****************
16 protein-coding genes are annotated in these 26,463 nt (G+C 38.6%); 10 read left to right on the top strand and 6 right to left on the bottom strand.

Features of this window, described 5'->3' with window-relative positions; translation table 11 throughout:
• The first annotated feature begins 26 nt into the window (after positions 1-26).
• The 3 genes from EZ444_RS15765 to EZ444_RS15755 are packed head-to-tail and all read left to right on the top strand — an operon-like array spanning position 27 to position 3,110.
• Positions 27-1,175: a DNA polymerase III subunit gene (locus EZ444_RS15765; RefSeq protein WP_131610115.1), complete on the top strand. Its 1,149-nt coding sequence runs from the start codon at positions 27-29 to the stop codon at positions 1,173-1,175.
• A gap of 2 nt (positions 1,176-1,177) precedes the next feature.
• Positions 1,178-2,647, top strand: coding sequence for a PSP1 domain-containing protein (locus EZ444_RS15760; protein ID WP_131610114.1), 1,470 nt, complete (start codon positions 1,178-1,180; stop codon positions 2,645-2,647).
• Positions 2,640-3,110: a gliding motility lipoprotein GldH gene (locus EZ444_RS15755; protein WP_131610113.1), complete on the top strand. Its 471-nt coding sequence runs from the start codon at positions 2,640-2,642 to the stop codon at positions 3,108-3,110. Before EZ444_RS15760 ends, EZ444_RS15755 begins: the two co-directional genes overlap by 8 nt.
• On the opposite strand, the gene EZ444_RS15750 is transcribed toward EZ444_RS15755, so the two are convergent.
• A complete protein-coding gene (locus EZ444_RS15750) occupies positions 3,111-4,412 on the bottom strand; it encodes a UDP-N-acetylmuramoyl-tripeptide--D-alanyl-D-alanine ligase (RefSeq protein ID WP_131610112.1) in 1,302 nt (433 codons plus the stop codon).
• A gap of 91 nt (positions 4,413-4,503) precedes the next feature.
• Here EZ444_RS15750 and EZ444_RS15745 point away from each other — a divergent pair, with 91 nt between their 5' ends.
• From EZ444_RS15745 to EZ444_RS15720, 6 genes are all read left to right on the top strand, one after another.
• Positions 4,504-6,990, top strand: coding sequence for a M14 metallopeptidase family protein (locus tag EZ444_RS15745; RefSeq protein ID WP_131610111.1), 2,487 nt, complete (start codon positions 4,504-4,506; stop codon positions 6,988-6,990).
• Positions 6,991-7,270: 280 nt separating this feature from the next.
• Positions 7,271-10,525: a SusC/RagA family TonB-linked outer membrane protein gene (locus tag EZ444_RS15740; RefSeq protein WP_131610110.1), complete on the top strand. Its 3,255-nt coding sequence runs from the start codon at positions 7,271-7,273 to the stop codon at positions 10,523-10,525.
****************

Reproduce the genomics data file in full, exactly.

16 protein-coding genes are annotated in these 26,463 nt (G+C 38.6%); 10 read left to right on the top strand and 6 right to left on the bottom strand.

Features of this window, described 5'->3' with window-relative positions; translation table 11 throughout:
• The first annotated feature begins 26 nt into the window (after positions 1-26).
• The 3 genes from EZ444_RS15765 to EZ444_RS15755 are packed head-to-tail and all read left to right on the top strand — an operon-like array spanning position 27 to position 3,110.
• Positions 27-1,175: a DNA polymerase III subunit gene (locus EZ444_RS15765; RefSeq protein WP_131610115.1), complete on the top strand. Its 1,149-nt coding sequence runs from the start codon at positions 27-29 to the stop codon at positions 1,173-1,175.
• A gap of 2 nt (positions 1,176-1,177) precedes the next feature.
• Positions 1,178-2,647, top strand: coding sequence for a PSP1 domain-containing protein (locus EZ444_RS15760; protein ID WP_131610114.1), 1,470 nt, complete (start codon positions 1,178-1,180; stop codon positions 2,645-2,647).
• Positions 2,640-3,110: a gliding motility lipoprotein GldH gene (locus EZ444_RS15755; protein WP_131610113.1), complete on the top strand. Its 471-nt coding sequence runs from the start codon at positions 2,640-2,642 to the stop codon at positions 3,108-3,110. Before EZ444_RS15760 ends, EZ444_RS15755 begins: the two co-directional genes overlap by 8 nt.
• On the opposite strand, the gene EZ444_RS15750 is transcribed toward EZ444_RS15755, so the two are convergent.
• A complete protein-coding gene (locus EZ444_RS15750) occupies positions 3,111-4,412 on the bottom strand; it encodes a UDP-N-acetylmuramoyl-tripeptide--D-alanyl-D-alanine ligase (RefSeq protein ID WP_131610112.1) in 1,302 nt (433 codons plus the stop codon).
• A gap of 91 nt (positions 4,413-4,503) precedes the next feature.
• Here EZ444_RS15750 and EZ444_RS15745 point away from each other — a divergent pair, with 91 nt between their 5' ends.
• From EZ444_RS15745 to EZ444_RS15720, 6 genes are all read left to right on the top strand, one after another.
• Positions 4,504-6,990, top strand: coding sequence for a M14 metallopeptidase family protein (locus tag EZ444_RS15745; RefSeq protein ID WP_131610111.1), 2,487 nt, complete (start codon positions 4,504-4,506; stop codon positions 6,988-6,990).
• Positions 6,991-7,270: 280 nt separating this feature from the next.
• Positions 7,271-10,525: a SusC/RagA family TonB-linked outer membrane protein gene (locus tag EZ444_RS15740; RefSeq protein WP_131610110.1), complete on the top strand. Its 3,255-nt coding sequence runs from the start codon at positions 7,271-7,273 to the stop codon at positions 10,523-10,525.